December 24, 2011
As Americans prepare to celebrate Christmas, reflection upon the true meaning of the birth of Christ, and the true role of Christianity in the birth of our nation, is in order.
There was a very wise man named Edmund Burke who said the following (sic): freedom without virtue is not freedom but license to pursue whatever passions prevail in the intemperate mind; man's right to freedom being in exact proportion to his ability to put chains upon his own appetites, the less restraint from within, the more must be imposed from without.
Stand back, read and re-read that, for what Edmund Burke is saying is the very foundation upon which our Founding Fathers built this nation – the idea of a limited form of government allowing man the greatest amount of freedom to pursue life, liberty and happiness so long as man exercised self-restraint and self-discipline in all his pursuits.
John Adams further defined the words of Edmund Burke when he stated, "Our constitution is made for a moral and religious people, it is wholly inadequate for any other."
In the same vein, this quote attributed to James Madison, "We have staked the whole future of American civilization, not upon the power of government, far from it. We have staked the future of all of our political institutions upon the capacity of each and all of us to govern ourselves, to control ourselves, to sustain ourselves according to the Ten Commandments of God."
When agnostics, pagans, hedonists, atheists, cults, existentialists, etc, claim "separation of church and state", their goal is self-serving. The First Amendment to the United States Constitution does not establish the separation of church and state, it forbids a state-recognized religion; it does not forbid one exercising one's religious beliefs within the halls of government or on public property. Far from it. Our Founding Fathers believed that the only way our nation would flourish and survive was if men of strong moral character, religious conviction and ethic walked the halls of our government institutions.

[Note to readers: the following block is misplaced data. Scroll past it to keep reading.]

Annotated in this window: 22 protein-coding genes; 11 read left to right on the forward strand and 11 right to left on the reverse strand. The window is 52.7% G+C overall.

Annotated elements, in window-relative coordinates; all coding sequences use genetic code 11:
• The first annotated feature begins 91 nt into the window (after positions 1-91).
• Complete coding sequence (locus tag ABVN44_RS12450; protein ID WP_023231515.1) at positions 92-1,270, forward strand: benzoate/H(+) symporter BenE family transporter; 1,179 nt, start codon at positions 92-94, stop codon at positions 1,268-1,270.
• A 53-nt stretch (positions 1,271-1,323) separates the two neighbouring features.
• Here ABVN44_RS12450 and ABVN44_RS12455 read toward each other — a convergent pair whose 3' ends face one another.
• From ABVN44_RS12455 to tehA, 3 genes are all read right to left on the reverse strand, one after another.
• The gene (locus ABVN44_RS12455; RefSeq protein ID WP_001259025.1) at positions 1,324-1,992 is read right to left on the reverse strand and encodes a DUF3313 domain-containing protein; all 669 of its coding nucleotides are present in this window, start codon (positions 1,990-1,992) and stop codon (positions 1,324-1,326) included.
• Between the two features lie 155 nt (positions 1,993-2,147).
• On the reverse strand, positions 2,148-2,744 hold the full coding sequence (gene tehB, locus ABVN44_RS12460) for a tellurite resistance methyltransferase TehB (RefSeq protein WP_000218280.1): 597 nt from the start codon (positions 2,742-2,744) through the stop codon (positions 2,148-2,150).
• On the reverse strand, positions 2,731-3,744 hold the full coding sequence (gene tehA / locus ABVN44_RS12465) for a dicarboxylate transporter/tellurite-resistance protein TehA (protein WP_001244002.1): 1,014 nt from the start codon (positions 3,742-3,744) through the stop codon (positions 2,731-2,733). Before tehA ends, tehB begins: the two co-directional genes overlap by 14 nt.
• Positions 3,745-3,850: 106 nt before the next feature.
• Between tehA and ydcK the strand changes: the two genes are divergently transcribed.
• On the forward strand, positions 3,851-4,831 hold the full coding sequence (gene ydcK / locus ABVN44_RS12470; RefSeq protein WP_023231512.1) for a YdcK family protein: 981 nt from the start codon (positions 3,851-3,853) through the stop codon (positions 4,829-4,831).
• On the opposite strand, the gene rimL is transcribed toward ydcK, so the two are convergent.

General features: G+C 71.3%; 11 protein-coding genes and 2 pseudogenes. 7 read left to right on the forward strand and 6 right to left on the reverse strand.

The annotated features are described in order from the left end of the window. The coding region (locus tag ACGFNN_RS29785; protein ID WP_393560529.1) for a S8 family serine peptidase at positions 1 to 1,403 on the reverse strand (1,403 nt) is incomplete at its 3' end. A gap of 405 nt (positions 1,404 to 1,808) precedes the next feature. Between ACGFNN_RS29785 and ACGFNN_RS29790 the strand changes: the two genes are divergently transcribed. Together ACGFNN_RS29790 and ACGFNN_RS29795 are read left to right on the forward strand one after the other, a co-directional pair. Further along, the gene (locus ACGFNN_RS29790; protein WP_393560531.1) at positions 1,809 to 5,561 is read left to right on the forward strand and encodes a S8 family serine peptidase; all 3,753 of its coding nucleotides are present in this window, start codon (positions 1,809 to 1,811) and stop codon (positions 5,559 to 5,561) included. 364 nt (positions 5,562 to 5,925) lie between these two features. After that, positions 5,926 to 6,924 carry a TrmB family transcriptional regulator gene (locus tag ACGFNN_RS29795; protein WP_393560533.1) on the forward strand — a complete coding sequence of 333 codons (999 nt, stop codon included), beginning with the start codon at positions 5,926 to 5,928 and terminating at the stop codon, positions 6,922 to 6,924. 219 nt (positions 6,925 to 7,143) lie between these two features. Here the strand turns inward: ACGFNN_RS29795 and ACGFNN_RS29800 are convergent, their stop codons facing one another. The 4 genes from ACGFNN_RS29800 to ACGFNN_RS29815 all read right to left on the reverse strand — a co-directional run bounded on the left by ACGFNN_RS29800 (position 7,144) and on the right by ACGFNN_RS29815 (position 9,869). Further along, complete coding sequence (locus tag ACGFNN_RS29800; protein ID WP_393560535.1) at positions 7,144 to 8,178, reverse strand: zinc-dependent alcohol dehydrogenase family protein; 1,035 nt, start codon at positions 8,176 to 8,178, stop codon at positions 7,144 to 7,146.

What our Founding Fathers knew, that so many today do not, because they know nothing of our history and our founding institutions, is that the only way our fledgling nation would survive is if the people governed themselves, controlled themselves, sustained themselves according to the Ten Commandments of God.
Freedom without virtue is not freedom, but license to pursue whatever passions prevail in the intemperate mind.
Do all the vices we see about us today, pursued in the name of personal "freedom," conform to the Ten Commandments of God?
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Ours is truly a spiritual battle. And unless the people of this nation take heed of God's Commandments, fall on their knees, ask forgiveness of their sins, go forth and do better in abiding God's word, this nation is doomed.
2 Chronicles 7:14: "if My people who are called by My name will humble themselves, and pray and seek My face, and turn from their wicked ways, then I will hear from heaven, and will forgive their sin and heal their land."
� 2011 Lynn M. Stuter - All Rights Reserved
Activist and researcher, Stuter has spent the last fifteen years researching systems theory and systems philosophy with a particular emphasis on education as it pertains to achieving the sustainable global environment. She home schooled two daughters. She has worked with legislators, both state and federal, on issues pertaining to systems governance, the sustainable global environment and education reform. She networks nationwide with other researchers and a growing body of citizens concerned about the transformation of our nation from a Constitutional Republic to a participatory democracy. She has traveled the United States and lived overseas.
Web site: www.learn-usa.com